Photo: A billboard for Joker displayed in West Hollywood in 2019. Credit: Mario Tama/Getty Images
Much of the discourse surrounding mental health over the last few years has focused on stigma: breaking down those unhelpful myths around mental illness that both prevent people seeking help and, sometimes, lead to outright discrimination.
What part culture has to play in this mission is an interesting question. Both the “madman” and the asylum have been a ubiquitous presence in cinema, literature and television, often to the chagrin of those who have had such stereotypes directly affect their lives. A new study, published in JAMA Network Open, has looked at the impact one recent film, Joker, might have had on prejudice.
The film is a gritty retelling of the origin story of Batman’s nemesis, the Joker, inspired by classic 1970s cinema. Arthur Fleck, played by Joaquin Phoenix, is depicted as having unspecified mental health problems: after his medication supply is cut off, he goes on a violent rampage and becomes the antihero we know from the comics.
Whether or not the film was stigmatising was subject to great debate at time of release: in The Guardian a pair of doctors argued that the film perpetuated damaging stereotypes, for instance, whilst another piece in the same paper described it as an authentic depiction of someone misunderstood by an uncaring society.
To investigate whether watching the film influenced people’s attitudes towards those with mental illness, Damian Scarf from the University of Otago and colleagues held screenings of Joker for 84 participants and of Terminator: Dark Fate, a film with no depiction of mental illness, for 80 participants. Demographic data was taken for all participants, including whether or not they had personal experience of mental health problems.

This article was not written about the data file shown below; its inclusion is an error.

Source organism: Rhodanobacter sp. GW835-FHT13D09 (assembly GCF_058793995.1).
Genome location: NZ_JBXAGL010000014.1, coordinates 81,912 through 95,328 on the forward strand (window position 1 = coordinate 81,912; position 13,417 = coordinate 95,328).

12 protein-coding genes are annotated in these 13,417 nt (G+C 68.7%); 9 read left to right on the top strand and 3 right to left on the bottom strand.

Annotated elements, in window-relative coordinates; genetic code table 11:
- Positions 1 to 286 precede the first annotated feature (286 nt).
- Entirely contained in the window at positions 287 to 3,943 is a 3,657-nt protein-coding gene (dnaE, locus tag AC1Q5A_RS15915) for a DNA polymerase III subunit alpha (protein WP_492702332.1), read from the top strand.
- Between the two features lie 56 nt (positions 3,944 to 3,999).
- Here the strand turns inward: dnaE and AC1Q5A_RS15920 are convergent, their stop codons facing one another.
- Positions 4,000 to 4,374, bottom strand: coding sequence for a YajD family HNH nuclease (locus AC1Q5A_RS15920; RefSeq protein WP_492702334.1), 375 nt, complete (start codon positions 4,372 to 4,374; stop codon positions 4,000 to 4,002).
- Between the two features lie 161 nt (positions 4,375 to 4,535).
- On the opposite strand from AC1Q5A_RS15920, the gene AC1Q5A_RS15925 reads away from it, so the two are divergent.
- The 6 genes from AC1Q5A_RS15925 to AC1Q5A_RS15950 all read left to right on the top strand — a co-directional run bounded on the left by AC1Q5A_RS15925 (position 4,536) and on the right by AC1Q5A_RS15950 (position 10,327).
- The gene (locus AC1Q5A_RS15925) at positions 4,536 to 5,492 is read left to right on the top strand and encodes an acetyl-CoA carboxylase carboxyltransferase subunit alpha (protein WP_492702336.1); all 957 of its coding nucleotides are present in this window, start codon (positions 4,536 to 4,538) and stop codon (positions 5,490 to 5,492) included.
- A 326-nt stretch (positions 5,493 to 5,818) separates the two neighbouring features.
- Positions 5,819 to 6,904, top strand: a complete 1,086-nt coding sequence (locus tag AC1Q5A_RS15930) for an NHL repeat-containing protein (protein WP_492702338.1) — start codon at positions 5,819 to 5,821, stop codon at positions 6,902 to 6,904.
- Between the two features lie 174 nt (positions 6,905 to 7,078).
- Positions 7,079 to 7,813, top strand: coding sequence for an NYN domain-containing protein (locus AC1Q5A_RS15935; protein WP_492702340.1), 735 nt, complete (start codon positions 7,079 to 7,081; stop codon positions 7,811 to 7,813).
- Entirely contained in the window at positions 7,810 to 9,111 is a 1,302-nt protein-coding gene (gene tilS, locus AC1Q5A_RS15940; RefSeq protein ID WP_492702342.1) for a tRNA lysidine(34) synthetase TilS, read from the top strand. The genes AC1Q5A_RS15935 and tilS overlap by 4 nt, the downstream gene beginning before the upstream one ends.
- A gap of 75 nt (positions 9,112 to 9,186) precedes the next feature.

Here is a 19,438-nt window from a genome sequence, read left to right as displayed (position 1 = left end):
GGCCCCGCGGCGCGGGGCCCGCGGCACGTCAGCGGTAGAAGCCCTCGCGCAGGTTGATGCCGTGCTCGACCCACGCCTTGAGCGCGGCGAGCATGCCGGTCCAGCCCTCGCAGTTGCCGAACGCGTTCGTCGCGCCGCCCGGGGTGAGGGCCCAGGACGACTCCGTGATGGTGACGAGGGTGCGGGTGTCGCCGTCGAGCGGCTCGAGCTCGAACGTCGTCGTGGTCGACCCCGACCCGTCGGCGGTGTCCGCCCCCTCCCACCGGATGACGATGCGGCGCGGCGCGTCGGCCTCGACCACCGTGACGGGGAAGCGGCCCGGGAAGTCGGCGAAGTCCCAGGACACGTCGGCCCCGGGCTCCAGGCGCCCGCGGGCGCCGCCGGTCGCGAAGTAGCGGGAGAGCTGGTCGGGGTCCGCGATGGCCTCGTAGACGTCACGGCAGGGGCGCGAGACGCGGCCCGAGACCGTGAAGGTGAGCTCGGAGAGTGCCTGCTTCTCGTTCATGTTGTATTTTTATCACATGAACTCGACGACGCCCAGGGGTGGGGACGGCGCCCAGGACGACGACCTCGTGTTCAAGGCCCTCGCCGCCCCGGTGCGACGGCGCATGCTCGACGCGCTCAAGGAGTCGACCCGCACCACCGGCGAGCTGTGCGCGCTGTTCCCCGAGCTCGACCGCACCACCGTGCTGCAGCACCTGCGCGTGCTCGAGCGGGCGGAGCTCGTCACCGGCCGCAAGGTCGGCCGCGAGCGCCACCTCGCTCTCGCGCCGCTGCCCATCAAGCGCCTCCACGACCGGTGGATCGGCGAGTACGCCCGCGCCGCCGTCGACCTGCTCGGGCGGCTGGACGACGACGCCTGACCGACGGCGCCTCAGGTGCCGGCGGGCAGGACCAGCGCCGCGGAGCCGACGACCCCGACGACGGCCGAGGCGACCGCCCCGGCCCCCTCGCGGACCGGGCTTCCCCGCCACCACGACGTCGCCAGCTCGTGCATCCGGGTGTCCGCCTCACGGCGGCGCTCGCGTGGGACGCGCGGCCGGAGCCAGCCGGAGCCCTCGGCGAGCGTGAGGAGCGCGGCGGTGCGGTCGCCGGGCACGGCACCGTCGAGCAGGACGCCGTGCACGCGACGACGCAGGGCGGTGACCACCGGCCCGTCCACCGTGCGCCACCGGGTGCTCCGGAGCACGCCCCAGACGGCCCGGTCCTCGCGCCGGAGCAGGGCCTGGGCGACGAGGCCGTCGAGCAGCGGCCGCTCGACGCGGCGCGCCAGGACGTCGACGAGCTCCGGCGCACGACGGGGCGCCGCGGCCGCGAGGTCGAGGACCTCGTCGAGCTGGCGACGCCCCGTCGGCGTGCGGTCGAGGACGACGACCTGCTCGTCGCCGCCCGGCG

Before and after both screenings, participants completed the Prejudice Toward People With Mental Illness (PPMI) scale, which gauges how much the respondent fears or avoids people with mental health problems, and how much they view them as unpredictable or malevolent .
Results suggested that watching the film did increase negative perceptions of mental illness. Participants watching Joker had a mean score of 2.99 before watching: this increased to 3.20 after having seen it. Those watching Terminator: Dark Fate, on the other hand, had a mean score of 2.91 before and 2.88 after watching the film. Unsurprisingly, those with a history of mental illness had lower PPMI scores across the board.
There were a few limitations to the research. Sample size was extremely small, to start: future research could look at a larger sample, and at a wider range of media. The study was also unable to probe how often prejudicial attitudes lead to tangibly discriminatory behaviour towards people with mental health problems: though discriminatory behaviours are included in the PPMI scale, self-reporting such behaviours may not be a fully accurate way of linking perceptions and related actions.
No matter what you think of Joker itself, it’s hard to deny that cinema hasn’t always been kind to mentally ill people, whether that’s in schlocky asylum-based horror films or in less antagonistic but intensely pitying alternatives. As society tries to leave stigma behind, however, it may be time for the stereotypes to be retired completely in favour of the richly drawn and complex narratives that are truly deserved.